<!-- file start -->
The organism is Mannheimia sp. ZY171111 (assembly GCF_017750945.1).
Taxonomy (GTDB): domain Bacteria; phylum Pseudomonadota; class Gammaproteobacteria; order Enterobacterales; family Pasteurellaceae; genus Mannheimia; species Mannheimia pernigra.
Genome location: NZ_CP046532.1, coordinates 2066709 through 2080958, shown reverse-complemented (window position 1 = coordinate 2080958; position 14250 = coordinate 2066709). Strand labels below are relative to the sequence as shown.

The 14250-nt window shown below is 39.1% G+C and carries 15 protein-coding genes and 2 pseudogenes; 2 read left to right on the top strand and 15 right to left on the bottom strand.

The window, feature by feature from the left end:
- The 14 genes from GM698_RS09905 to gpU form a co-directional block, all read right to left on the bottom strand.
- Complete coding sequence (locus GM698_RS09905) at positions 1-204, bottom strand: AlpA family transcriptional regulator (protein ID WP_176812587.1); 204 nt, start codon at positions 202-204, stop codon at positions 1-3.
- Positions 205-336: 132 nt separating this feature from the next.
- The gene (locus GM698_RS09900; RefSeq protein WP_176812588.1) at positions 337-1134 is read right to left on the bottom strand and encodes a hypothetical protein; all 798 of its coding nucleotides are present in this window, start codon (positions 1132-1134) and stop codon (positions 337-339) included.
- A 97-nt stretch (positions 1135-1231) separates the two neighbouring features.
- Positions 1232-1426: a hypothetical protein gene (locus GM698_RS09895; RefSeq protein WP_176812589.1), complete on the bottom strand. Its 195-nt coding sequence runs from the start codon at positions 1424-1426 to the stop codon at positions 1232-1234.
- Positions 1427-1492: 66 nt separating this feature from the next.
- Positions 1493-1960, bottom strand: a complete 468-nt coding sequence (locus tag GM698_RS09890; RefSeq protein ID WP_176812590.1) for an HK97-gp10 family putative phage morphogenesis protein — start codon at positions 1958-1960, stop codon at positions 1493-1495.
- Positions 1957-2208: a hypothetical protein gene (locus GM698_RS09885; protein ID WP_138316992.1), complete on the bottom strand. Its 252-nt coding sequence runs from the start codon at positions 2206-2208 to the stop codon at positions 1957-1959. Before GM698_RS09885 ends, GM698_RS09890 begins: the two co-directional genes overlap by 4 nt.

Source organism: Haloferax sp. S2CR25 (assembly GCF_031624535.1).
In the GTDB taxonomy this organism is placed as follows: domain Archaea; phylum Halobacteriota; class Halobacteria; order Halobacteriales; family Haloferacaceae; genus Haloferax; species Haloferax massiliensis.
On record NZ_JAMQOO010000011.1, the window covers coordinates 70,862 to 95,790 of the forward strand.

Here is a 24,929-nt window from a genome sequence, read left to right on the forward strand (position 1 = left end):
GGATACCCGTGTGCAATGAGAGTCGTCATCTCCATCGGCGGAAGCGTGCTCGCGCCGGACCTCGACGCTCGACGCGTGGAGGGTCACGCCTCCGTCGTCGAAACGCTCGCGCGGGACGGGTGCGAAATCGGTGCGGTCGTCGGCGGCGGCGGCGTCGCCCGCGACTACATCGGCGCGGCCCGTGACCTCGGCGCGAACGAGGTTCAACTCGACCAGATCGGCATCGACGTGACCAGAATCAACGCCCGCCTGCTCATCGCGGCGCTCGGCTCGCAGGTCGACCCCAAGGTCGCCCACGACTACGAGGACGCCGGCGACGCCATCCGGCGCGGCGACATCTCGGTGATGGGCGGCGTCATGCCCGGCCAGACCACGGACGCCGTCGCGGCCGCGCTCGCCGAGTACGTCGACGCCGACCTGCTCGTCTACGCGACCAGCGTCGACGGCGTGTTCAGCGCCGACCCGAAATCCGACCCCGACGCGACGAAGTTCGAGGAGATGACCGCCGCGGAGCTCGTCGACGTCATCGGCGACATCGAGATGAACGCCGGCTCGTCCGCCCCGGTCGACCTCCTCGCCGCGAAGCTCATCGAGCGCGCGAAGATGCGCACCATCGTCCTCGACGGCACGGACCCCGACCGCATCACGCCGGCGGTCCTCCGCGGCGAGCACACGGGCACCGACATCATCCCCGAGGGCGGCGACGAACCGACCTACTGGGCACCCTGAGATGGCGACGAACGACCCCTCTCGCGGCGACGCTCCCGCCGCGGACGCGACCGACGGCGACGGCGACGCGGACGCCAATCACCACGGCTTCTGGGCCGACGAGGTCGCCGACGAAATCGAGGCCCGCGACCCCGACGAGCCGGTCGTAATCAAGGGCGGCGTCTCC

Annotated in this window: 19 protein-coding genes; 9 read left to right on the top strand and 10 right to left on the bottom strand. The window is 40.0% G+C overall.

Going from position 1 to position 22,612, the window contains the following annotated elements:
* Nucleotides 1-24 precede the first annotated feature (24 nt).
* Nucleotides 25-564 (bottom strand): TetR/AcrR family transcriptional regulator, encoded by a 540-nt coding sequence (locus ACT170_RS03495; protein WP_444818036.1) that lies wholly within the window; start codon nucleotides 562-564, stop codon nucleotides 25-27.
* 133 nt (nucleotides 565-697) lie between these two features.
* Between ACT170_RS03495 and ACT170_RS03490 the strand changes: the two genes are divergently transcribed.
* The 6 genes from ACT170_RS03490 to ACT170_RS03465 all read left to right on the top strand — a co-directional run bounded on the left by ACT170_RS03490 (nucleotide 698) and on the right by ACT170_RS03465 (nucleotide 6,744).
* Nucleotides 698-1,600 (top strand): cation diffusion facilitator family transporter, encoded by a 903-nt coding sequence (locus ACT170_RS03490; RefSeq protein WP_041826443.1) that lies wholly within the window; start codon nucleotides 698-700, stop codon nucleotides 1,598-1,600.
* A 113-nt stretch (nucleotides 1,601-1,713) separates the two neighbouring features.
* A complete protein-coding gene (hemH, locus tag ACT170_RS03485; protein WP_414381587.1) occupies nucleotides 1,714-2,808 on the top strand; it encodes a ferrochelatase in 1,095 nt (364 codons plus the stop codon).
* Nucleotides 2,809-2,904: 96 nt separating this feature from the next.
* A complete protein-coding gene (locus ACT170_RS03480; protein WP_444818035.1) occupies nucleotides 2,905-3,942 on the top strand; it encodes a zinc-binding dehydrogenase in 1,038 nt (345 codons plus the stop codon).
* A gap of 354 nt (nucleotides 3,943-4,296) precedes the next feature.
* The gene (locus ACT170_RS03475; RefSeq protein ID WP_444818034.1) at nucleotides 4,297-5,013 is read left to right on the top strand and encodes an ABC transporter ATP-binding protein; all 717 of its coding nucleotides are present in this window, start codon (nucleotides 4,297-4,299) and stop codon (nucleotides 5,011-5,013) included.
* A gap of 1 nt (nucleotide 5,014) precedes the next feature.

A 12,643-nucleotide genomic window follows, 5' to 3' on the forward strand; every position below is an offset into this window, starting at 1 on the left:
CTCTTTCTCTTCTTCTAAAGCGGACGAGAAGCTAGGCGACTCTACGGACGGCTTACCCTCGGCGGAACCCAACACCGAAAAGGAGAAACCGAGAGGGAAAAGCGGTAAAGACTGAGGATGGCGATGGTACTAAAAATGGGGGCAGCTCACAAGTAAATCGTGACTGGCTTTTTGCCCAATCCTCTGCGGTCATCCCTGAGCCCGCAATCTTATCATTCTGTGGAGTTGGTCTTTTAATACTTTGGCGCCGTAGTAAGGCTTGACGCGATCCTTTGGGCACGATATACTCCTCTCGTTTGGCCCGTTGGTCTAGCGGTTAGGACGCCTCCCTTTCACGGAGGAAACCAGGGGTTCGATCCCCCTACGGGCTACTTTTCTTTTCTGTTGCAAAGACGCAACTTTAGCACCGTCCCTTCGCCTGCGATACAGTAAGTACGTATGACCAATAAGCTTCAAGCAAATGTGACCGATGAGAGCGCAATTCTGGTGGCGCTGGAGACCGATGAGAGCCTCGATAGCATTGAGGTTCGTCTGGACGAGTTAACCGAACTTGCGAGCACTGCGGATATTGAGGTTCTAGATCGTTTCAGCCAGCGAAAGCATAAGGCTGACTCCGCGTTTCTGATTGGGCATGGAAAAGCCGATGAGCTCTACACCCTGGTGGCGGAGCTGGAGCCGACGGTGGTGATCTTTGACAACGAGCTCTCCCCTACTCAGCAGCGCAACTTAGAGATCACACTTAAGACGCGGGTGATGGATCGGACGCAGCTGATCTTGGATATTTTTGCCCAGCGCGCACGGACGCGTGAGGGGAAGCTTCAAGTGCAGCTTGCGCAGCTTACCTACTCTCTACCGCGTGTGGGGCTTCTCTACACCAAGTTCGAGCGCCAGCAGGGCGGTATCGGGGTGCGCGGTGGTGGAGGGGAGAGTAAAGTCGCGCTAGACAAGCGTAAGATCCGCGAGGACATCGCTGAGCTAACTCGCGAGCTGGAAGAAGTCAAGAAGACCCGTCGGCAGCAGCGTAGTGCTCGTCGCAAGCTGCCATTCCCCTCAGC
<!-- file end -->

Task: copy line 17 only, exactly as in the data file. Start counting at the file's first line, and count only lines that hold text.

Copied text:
On record NZ_JAMQOO010000011.1, the window covers coordinates 70,862 to 95,790 of the forward strand.